I hit them with everything I know

All the lousy shit I’m mixed up in 

All the ways I’ve dishonored my name 

Then I ease up a bit—

Every round of penance does have its limits 

Prattle on about the weather

Scold them for wasting the panoramic view 

From their seventh floor window

Lying in bed all day, wink wink.
Most of them take it rather well

Some of them just lie there smiling

Like little dysenteric mute saints

Some widen their eyes in wordless joy

Some gape in horrified terror

Then there are the moaners, the agitated sundowners

The ones that surge to life with any stimulation

Aroused to a ravenous hunger for all the things they can’t remember

Scratching around in shadows for the very light that might kill them    

I whisper in those rooms, to be on the safe side,

Which makes it easier to pretend I’m actually speaking to God

Which, to be honest, is just a word for the desperate hope

Of the forlorn and lonely 

That someone is maybe listening 

I know better, of course.

This doesn’t count as a sacrament

It’s more transactional

I tell them everything they don’t need to hear

In order to feel forgiven

And they get to remember, however briefly,

That trying to live with the gnawing feeling of slowly dying 

Isn’t any easier than dying with a seizing sense

Of still being alive 


Sunday, May 7, 2023


 First Responder

I went to check a pulse

And when I turned her head

Her face was gone

Instead of a face

There were a million wordless thoughts

And thousand sacrilegious prayers

Instead of a little girl

We’d become a body

In the bushes, gunned down 

Without a face

No one smiles

You can’t even a frown 


Thursday, May 4, 2023


 Op Note XXXIX

It was starting to get ridiculous. I’d remove a gallbladder and then another would appear. So I’d take that one out too. Blink of an eye and there’d be another. Same place too. Cornered right there between the liver, heart and a hazy kind of darkness. It kept growing back and growing back, over and over and over. But that’s just your life, she said. You’re always working. No, I said. You’re wrong. It was the same patient. The same gallbladder. Eternal recurrence and all that. She shook her head.  You’re getting confused, she said. You’re working too hard. The lack of sleep is causing delirium. You’re no good to anyone like that. I’m worried about you. You’re going to get yourself hurt, or someone else. Please listen to me. I’m the one who loves you, she said. I didn’t hear the rest. I felt it coming on again.There it is, I said. Look! Such beautiful light!  What a blessing to be the one who gets to take it out. That’s what she said, she said. Then I reached in through her heart and pulled it all the way out.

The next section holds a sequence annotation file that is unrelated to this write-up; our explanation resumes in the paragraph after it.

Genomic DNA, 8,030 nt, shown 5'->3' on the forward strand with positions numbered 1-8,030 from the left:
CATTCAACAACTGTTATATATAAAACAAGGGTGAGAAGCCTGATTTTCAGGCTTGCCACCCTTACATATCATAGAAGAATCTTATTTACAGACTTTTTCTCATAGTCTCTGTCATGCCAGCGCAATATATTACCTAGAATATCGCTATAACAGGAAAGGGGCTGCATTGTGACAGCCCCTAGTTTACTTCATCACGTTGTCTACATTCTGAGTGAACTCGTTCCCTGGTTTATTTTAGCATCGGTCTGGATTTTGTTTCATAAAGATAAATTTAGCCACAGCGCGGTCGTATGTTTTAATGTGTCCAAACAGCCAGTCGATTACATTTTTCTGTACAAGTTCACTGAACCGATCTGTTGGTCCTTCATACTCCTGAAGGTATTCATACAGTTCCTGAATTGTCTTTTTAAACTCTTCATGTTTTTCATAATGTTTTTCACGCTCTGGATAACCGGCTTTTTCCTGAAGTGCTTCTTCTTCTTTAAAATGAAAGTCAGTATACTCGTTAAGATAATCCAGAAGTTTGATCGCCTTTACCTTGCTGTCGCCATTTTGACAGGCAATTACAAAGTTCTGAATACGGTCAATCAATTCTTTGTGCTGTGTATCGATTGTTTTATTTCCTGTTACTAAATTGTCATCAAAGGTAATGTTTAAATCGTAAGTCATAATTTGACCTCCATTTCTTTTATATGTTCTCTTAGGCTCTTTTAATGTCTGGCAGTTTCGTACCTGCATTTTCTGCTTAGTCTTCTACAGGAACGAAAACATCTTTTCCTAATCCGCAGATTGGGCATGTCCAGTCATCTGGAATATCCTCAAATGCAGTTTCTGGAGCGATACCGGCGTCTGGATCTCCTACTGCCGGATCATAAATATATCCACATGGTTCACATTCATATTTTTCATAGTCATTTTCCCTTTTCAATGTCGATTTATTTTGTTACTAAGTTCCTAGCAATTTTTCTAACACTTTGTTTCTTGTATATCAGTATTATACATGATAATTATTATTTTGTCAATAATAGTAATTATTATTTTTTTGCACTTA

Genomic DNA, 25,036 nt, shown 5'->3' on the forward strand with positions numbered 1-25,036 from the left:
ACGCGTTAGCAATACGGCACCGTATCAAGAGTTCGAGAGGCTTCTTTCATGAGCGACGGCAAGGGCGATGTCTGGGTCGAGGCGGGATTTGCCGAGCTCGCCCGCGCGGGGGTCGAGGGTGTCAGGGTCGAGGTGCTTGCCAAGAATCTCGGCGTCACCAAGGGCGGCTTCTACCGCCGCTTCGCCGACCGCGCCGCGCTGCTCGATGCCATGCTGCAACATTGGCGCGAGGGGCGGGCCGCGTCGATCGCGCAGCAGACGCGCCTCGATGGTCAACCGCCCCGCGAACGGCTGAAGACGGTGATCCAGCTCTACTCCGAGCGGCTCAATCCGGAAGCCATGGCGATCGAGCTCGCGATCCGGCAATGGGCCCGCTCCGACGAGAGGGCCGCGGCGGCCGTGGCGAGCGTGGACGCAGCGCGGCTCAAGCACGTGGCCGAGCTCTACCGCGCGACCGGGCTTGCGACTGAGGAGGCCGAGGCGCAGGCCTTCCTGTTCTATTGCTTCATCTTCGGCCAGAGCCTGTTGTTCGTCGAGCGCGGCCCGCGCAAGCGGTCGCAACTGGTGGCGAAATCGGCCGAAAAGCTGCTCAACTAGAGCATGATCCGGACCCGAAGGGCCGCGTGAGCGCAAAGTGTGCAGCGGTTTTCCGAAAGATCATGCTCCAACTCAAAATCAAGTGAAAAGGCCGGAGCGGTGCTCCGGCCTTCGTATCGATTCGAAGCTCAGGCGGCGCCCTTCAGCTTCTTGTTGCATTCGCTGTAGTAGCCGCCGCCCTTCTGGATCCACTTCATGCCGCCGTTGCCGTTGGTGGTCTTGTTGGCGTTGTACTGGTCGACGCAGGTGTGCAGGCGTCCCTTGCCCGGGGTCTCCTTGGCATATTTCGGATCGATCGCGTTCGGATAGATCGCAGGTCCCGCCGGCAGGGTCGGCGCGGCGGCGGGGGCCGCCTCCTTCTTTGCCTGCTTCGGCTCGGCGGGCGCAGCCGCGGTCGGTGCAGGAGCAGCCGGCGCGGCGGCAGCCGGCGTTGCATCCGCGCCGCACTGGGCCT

Monday, May 1, 2023



He woke to familiar surroundings

This same bed, at the usual time

In the stygian hour before dawn

A quick confirmation of name and age

Date of birth, identifying sets of digits

Making sure the numbers match 

Then to the bathroom

To wash his hands

He washed his feet, his neck

His back and his face

His whole body glistened

Half wet, naked in jaundiced light. 

Before dressing he locked eyes

With the intractable apparition

Holding his gaze in the mirror,

That enigmatic innermost onion peel

Who never looked upon anyone else

And by no other eyes was ever seen 

And, once again, he accepted the fact

That this dead-eyed avatar

Of the real thing 

Looking right through him

And back again

Would, for another day, have to serve as himself.

Well, that was fun

But now everything's settled. 

This moment of truth would pass.

A long day of cases waited

In the theater of operations

Wounds to tend to

Holes to fix

Absences to fill

Abscesses to lance

Bad news to bear 

One thing at a time

He donned a gown

And tied on his mask

Sheathed his hands in latex gloves

Slashed the final “x” in the last box

Of the surgical safety checklist.

Are we all still alive?

Do we agree to pretend to understand

The mystical glyphs written in this book of collective life?

The antibiotics were given

A tincture of illusion

Scented our tea

Everyone had a “name” and a “place”

Some even came with “purpose”

Either received or seized.

We simply ask for focus

Stop what you’re doing and listen

This is a team effort

It takes a village

Everyone was in agreement

We could now safely begin 

Knife please, the surgeon whispered

Into the original silence 

Aching at the core of the mirror